Made In Kingston: An interview with Mayor Thay Thayalan

Made in Kingston: a series on notable people affiliated to the borough.

The new mayor Thay Thayalan urged Kingston students to “respect each other and believe in themselves”, as he discussed the environment, charity, arts and diversity in Kingston.

Originally from Sri Lanka, Mayor Thay Thayalan came to the UK in 1970 to study Electronic Engineering. He went on to work for nearly 40 years as a computer engineer.

Appointed as Mayor of Kingston in May 2018, Thayalan was keen to discuss his chosen charities: Kingston Samaritans, Creative Youth and the Kingston Race & Equalities Council, as well as his busy schedule and day to day life as the Mayor.

How are you settling into the role?

It’s going well! It’s very busy – I’ve probably been to over 200 events so far.

Mainly, I like to work with kids and disadvantaged people. I’ve worked with a lot of organisations over the last 30 years. I was involved with the Kingston Race and Equality Council for nearly 32 years, which organises and promotes equality.

How did you select your chosen charities?

There are so many good causes here, but I chose charities that previous mayors haven’t chosen for 10 to 15 years. They’re charities which I think need the recognition so I’m raising their profile. They’re like unsung heroes.

I know you’re a native of Kingston, so is the town quite close to your heart?

Mayor Thay Thayalan is the second Tamil mayor in Kingston. Photo: RBK

That’s right. When I got married in 1976 I got a house in Tolworth, so I’ve been living in this borough for nearly 40 years.

I know the place and I’ve seen the changes. We have also formed a Tamil community school, teaching children language, culture and the roots they come from.

I like helping people, that’s one of the things that brought me into politics – you can make a difference.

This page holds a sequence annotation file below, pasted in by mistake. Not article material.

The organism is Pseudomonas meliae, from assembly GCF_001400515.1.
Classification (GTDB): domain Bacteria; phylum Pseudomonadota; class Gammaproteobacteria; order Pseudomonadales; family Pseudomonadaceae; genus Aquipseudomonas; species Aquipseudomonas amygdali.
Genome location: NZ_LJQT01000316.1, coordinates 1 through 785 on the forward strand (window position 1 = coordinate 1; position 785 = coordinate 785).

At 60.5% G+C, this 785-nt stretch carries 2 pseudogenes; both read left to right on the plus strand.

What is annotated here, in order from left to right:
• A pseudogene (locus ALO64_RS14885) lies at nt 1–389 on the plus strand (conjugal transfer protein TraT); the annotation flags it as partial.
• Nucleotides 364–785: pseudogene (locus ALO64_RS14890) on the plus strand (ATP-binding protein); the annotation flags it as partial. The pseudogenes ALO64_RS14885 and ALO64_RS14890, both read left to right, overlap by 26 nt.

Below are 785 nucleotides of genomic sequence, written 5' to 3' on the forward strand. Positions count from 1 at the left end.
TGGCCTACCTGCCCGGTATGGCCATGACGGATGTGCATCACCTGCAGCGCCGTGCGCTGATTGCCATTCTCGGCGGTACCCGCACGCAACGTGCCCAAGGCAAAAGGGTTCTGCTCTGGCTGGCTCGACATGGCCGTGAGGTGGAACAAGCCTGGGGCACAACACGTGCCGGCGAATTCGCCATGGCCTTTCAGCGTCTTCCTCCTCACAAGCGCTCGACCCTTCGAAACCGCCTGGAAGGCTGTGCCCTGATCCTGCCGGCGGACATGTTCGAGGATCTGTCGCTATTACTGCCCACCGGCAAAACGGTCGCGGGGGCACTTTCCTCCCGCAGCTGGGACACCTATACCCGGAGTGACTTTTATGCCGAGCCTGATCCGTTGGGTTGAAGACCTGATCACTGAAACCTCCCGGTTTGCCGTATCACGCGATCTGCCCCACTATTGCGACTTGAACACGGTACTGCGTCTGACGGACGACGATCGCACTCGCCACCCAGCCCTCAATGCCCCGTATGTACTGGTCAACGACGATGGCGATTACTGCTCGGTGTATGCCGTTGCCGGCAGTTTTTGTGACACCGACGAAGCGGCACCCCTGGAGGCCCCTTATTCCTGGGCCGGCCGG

When my colleagues nominated me to be the Mayor, it was a pleasant surprise. And as a Mayor, you can promote the borough and promote different cultures.

Have you experienced any difficulties in the role so far?

Not really. I find no matter where you go you are respected as the Mayor, because I am the first citizen of the borough.

The only difficulty is diary clashes, as I get invited to so many events!

Do you have any advice for students at Kingston University?

I’m a good example of a person who came from Sri Lanka in 1970 as a student and I made it up all the way to become the Mayor. So you can see the changes in cultures and diversity, people are beginning to accept all the communities and Britain is becoming multicultural. No matter what background you come from, you can make it to the top.

I really enjoy working with the University – I think it’s doing a great job. There is so much diversity and a huge international community there.

I would say to the students: have faith in yourself, have confidence in yourself, work hard and I’m sure you can reach the top. Don’t feel like you’re not going to make it because of who you are.

One of things you have to learn is to respect each other, respect other people, respect what they are doing, their culture, faith, sexual backgrounds or whatever. Once people understand each other then I don’t think there will be any other issues.

Kingston has so much history, what about it now do you think makes it so special?

I think it’s the culture, it’s become a Borough of Culture. One of the beauties about this community is the tolerance. Everyone can practice by their own religions or cultures.

Who’s the most famous person you’ve met?

Prince Edward! He’s passionate about the Arts. My charity Creative Youth had a festival at Rose Theatre and he came to that.

I also went to the Buckingham Palace Garden Party when I became the Mayor, and Prince Charles and Camilla were there.

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